Have you ever wondered how it would feel, in 2019, to dwell in an ancient cave, the same where your ancestors lived? No, I’m not trying to apply Plato’s teachings in the modern era, but instead I’m talking about something that really happens in one of the most wonderful places on earth: the beautiful city of Matera.
Spoiler: please be aware this article contains a high content of regional patriotism. Everything that I say is based on proves but… Yes, I love my homeland and I get emotional and nostalgic when I talk about it <3
First of all, let’s start saying that Matera is a small town, located in Basilicata, a very small region in the middle of Southern Italy, that unfortunately almost nobody knows because of its hostile territories and geographical isolation, and because of the closure that characterizes the personality of its inhabitants. We are so unknown that, a movie about our region (Basilicata coast to coast) starts exactly with this phrase by the narrator:
“Basilicata is like the concept of God: either you believe in it or not”.
Nonetheless, we are proud to have hosted significant historical figures as the caliber of Pythagoras, Frederick II and Rocco Papaleo (for the non-italians… well, actually also for the Italians… he’s the guy who plays the role of the narrator and protagonist in the movie).
So..where was I?
Oh sure, Matera, the pearl of Basilicata, has been elected the European capital of Culture of 2019, together with the Bulgarian city of Plovdiv.
How’s that possible then if neither the Italian Minister of Labour (guess who?) knows where it is – he thought Matera was in Puglia, the adjacent region, but that’s another story- ? Why didn’t they choose another city?
Well, we like to joke about our not-so-well-recognition, but actually there are many reasons behind this decision and the recent popularity of the city itself.
Inhabited since the Paleolithic age, Matera was chosen because of its millenary history (after Aleppo and Gerico it’s the third most ancient city in the world!), and especially because of its worldwide famous “Sassi”: ancient dwellings carved into the white rock which characterizes the landscape of this area, where people still live nowadays.
The Sassi were declared a UNESCO World Heritage Site in 1993, and since then they acquired more and more importance, together with the town which they’re part of. Their picturesque aspect makes the Sassi look like a perfect scenography for movies: Mel Gibson filmed here, in 2004, “The Passion of the Christ”; and the shooting for new James Bond film is going to be set this year in Matera as well.
The entire site embraces an area of more than 1000 hectares, and comprehends two districts: the so-called Sasso Caveoso and Sasso Barisano. The name of the former comes from the fact that its shape reminds of the “cavea” of an ancient Roman theatre, with the houses built on steps; while the latter is crossed by the ancient road that led to Bari, and it’s full of craved doors. Between them, the Rione Civita, with its wonderful Romanic cathedral emerges, overlooking the ancient town.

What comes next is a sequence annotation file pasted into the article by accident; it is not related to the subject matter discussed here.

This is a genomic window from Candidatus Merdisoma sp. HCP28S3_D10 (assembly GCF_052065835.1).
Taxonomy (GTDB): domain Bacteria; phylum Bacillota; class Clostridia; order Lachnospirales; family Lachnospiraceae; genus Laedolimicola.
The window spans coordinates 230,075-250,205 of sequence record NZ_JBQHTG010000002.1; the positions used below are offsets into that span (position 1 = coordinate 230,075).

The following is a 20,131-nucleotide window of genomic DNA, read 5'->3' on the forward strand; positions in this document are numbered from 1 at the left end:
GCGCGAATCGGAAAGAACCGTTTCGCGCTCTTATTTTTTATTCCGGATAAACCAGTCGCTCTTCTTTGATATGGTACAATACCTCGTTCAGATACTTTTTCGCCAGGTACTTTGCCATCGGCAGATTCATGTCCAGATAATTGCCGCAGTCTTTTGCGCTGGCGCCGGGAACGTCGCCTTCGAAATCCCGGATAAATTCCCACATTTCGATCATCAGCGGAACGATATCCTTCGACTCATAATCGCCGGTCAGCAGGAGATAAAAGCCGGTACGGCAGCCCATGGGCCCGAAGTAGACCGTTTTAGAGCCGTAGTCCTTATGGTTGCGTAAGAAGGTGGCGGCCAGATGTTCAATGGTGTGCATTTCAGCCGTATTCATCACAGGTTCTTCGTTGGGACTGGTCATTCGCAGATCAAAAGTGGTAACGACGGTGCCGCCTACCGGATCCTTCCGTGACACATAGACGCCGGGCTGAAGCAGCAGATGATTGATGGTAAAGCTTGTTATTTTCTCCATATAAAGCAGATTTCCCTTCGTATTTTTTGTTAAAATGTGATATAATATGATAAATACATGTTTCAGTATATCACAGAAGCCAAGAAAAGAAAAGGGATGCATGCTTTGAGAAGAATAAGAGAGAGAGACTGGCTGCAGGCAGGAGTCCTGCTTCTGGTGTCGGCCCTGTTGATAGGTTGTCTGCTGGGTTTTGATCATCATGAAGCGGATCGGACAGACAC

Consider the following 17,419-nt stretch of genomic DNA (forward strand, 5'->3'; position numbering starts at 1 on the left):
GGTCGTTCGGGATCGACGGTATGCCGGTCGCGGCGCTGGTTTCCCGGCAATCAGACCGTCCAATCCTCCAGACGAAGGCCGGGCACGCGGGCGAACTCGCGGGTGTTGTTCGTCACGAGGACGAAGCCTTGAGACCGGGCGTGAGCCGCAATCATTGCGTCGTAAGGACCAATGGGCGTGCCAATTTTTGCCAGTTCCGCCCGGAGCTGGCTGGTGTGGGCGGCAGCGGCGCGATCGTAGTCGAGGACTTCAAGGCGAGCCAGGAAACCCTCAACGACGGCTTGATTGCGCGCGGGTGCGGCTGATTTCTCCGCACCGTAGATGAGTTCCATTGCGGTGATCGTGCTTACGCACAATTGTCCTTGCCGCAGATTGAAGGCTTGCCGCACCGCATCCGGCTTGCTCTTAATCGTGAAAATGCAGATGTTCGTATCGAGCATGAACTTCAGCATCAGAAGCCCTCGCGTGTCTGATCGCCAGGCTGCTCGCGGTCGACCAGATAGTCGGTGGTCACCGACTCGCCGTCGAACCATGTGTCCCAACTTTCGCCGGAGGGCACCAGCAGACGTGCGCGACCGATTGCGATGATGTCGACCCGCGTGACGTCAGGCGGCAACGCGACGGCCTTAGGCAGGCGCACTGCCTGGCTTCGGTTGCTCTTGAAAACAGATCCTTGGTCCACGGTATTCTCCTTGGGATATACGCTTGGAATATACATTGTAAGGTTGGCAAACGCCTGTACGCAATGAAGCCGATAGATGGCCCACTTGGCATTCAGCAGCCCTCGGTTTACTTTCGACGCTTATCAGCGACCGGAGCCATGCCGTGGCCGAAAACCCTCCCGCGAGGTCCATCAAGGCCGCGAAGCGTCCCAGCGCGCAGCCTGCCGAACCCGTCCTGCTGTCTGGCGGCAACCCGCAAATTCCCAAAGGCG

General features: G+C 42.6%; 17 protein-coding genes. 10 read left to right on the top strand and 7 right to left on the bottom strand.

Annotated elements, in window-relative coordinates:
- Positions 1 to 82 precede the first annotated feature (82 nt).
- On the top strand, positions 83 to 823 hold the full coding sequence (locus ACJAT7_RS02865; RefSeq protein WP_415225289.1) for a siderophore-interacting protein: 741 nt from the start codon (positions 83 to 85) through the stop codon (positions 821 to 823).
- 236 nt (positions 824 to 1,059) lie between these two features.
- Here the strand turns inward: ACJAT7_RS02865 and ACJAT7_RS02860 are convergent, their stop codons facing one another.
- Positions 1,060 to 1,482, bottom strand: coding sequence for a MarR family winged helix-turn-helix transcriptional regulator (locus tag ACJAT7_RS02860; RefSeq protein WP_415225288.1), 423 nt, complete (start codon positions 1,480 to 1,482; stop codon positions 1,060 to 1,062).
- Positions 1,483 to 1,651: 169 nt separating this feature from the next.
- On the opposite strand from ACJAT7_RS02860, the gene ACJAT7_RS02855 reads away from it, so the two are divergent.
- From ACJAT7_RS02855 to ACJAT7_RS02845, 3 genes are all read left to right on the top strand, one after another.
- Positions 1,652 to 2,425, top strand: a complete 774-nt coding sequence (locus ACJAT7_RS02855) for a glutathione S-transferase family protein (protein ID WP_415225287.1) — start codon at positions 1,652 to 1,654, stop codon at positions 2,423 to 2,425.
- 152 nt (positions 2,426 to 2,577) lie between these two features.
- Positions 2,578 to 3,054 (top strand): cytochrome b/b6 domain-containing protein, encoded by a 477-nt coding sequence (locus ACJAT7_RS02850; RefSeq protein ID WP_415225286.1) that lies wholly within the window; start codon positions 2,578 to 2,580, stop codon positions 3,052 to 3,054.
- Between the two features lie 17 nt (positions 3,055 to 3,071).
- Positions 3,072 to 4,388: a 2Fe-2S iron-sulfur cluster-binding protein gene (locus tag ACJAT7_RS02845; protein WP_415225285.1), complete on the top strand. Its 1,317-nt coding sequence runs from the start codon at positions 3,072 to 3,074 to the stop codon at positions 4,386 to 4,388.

The whole area as such is sprinkled with narrow alleys, caved churches (with Byzantine frescoes), and artisanal shops that recreate the atmosphere that you could smell hundreds of years ago. Not to mention the typical restaurants, serving dishes coming from the rural agricultural tradition, such as pasta with crumb and “peperoni cruschi” (typical fried chilies) or the “pettole”, with their typical ring shape. It is possible to taste these delicacies in every corner of the Sassi, maybe walking around in a sunny day (the climate is very Mediterranean), admiring the sunset over the canyon.
This year will of course be full of events in Matera, with the city becoming an open air museum, hosting exhibitions in its ancient buildings, such as the one with the art works of Salvador Dalì on display at the caved church of San Nicola dei Greci, or also the workshop about Renaissance in Southern Italy, with original pieces that show the mutual influence with the Venetian art of the same period. But there won’t be only art of course: scientists, philosophers and authors are already moving to Matera and will remain here for a long period: Piergiorgio Odifreddi, one of the most famous Italian mathematicians, will focus on the revolutionary content of the teachings of Pythagoras, and many others will share their discoveries, contributing to foster the importance of culture.
Hence, this event is a unique opportunity, not only for the tourists that will visit Matera this year, but also for the city itself: from being the “Shame of Italy”, as it was defined in the 1950s because of its underdevelopment, to the consecration as pearl of the South, with thousands of visitors expected in the year of the definitive rebirth.
To inaugurate the event, a special delegation of students from Global Governance was sent there on the 29th December: here below you can see some photos of the official visiting ceremony.